Reports from the Economic Front

a blog by Marty Hart-Landsberg

I Have Seen The Future: Work Till You Drop

I have seen the future: no more retirement; people will work until they drop.

The conventional wisdom is that this is the richest country in the world.  Our wonderful market mechanisms have generated great wealth and opportunities which have contributed to a steady improvement in our quality of life.

Well, the U.S. is a rich country and the economy has generated great wealth and opportunities but as for a steady improvement in our quality of life—I guess the question is for whom?

Increasingly it appears that working people are facing a future of never ending work, and at jobs that will provide few if any benefits (material, social, or community).

What leads me to say that?  CNN Money offers one reason:

The percentage of American workers with virtually no retirement savings grew for the third straight year, according to a survey released Tuesday [March 9, 2010].

The percentage of workers who said they have less than $10,000 in savings grew to 43% in 2010, from 39% in 2009, according to the Employee Benefit Research Institute’s annual Retirement Confidence Survey. That excludes the value of primary homes and defined-benefit pension plans [which are different from the more common defined contribution plans—they are pretty rare].

Workers who said they had less than $1,000 jumped to 27%, from 20% in 2009.

The article suggests that workers are going to have to get smart–delay their retirement and use their extra working years to boost savings.  But—are there really going to be good, stable, well-paying jobs for people?  There sure aren’t many now and the predictions are far from rosy.

Compounding the problem is the growing attack on Social Security—a system that remains well funded and administered, although you would never know it from the media and most of our political leaders.  The “consensus” is that the most important thing that government needs to do to save the economy is cut social spending, and social security is on or near the top of most cut lists.  Tragically the consensus is plain wrong.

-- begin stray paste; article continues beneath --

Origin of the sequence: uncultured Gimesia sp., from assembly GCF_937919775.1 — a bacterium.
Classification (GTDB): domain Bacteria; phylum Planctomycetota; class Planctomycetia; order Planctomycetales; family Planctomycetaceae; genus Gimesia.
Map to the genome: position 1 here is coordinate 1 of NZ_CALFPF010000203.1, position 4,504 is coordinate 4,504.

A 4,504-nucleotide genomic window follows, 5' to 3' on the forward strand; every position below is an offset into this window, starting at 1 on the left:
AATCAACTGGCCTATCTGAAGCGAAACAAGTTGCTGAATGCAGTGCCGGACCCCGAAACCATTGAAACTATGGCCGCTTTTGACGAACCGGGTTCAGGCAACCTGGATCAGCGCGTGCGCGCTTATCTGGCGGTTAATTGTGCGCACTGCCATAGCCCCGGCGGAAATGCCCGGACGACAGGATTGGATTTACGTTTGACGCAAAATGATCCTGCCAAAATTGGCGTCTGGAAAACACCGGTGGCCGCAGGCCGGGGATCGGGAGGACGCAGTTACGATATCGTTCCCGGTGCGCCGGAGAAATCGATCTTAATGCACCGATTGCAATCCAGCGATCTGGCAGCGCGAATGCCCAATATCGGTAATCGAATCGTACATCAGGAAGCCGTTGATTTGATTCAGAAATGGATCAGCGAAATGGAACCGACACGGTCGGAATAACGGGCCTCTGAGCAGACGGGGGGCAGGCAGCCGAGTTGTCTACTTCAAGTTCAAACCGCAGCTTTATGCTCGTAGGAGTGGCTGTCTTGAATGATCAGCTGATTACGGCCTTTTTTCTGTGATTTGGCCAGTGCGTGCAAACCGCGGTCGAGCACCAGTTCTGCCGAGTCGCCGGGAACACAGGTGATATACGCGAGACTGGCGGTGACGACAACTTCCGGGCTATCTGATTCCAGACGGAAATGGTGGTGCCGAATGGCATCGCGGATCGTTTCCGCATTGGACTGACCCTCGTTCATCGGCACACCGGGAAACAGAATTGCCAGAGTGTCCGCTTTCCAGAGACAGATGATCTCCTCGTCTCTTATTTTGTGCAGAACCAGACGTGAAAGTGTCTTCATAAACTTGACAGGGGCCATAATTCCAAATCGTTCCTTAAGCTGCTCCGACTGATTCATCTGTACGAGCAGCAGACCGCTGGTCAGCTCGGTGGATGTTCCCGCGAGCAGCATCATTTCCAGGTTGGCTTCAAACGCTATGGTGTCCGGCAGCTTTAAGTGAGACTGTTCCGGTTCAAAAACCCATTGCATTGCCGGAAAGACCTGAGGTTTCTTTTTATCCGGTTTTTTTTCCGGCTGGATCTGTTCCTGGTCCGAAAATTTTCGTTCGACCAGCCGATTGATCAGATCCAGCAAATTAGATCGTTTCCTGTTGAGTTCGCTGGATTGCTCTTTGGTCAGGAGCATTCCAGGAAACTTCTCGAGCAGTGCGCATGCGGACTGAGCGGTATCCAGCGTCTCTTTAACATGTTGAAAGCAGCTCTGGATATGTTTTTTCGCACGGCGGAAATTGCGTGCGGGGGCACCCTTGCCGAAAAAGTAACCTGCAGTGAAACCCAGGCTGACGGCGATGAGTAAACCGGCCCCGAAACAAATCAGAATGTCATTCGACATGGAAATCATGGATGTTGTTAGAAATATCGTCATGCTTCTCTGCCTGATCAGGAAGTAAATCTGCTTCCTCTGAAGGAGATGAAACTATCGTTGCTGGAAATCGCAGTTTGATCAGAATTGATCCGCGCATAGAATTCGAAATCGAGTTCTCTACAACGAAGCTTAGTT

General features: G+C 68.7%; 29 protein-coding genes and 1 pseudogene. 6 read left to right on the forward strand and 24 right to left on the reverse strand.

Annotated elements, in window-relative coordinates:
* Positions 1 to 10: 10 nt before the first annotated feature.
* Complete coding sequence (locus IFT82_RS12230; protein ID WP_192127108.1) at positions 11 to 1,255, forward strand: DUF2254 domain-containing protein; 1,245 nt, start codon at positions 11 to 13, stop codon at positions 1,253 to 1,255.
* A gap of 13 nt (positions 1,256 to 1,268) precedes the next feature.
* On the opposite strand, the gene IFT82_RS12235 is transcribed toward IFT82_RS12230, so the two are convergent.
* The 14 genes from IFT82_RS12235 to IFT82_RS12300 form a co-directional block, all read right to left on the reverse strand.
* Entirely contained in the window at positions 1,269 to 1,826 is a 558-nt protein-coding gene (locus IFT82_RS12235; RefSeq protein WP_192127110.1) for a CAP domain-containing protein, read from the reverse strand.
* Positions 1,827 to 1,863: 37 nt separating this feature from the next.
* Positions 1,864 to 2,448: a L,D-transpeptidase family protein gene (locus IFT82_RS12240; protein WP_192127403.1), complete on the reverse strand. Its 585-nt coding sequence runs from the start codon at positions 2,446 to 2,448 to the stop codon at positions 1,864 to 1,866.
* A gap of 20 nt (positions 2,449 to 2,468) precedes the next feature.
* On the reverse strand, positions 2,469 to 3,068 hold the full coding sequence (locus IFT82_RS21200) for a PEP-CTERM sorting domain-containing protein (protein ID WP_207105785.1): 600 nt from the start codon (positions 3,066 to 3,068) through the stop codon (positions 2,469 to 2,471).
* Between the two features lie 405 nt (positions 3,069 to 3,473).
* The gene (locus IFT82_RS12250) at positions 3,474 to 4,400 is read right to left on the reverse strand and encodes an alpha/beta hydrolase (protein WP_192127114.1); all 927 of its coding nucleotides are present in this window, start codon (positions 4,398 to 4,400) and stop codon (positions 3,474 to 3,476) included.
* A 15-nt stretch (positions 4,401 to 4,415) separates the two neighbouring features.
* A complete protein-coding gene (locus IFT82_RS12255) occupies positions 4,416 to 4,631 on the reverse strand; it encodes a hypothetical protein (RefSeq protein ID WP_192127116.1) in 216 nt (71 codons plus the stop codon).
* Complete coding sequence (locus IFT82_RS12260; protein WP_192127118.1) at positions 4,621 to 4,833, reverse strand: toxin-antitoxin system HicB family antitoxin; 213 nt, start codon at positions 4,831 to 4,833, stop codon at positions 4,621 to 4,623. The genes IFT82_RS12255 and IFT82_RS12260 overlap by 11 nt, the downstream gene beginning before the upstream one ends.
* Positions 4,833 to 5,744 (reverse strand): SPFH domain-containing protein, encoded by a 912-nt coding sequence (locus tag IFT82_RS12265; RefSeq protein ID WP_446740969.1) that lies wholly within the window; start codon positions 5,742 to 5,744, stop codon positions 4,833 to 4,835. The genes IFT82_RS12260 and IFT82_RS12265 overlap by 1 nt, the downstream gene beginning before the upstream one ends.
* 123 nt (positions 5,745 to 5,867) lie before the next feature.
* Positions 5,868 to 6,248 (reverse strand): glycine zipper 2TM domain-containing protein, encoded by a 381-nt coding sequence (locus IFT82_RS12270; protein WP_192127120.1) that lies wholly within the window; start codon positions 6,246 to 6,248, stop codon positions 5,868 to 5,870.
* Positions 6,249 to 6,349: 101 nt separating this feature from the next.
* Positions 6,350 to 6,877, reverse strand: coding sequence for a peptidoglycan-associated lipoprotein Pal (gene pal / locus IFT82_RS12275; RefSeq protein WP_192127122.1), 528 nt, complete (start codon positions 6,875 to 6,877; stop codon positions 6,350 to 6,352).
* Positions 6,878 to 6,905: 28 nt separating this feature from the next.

Regardless, President Obama appears to have embraced this conventional wisdom.  Last month he created a new commission and charged it with developing suggestions for reducing the national debt.  He appointed former Clinton Administration Chief of Staff Erskine Bowles and former GOP Senator Alan Simpson as the co-chairs.

Here is what The Hill has to say about this commission:

The goal of the commission, created through an executive order, is to come up with a fiscal reform plan, which could include tax increases, spending cuts and changes to entitlement programs, aimed at bringing down the deficit to a level equivalent to 3 percent of the country’s economy. That’s the level the White House said is sustainable over the long term.

“Everything’s on the table,” Obama said at a ceremony after he signed the executive order creating the commission. “That’s how this thing is going to work.”

Sadly, everything being on the table means entitlement programs and the commission’s real mission is to provide political cover for an attack on the two biggest and most popular ones: Social Security and Medicare.

Alan Simpson, for example, has spent years trying to dismantle the social security system.  Bowles is only little better.

Unless there is real popular resistance the outcome is easy to predict.  The Commission will recommend cutting Social Security benefits and delaying the retirement age at which people can collect their full benefits.  It is worth remembering that 65% of those over 65 rely on Social Security for over half their income.

Such a future—work harder, work longer and for less—-it sure is a good thing that this is such a rich country.

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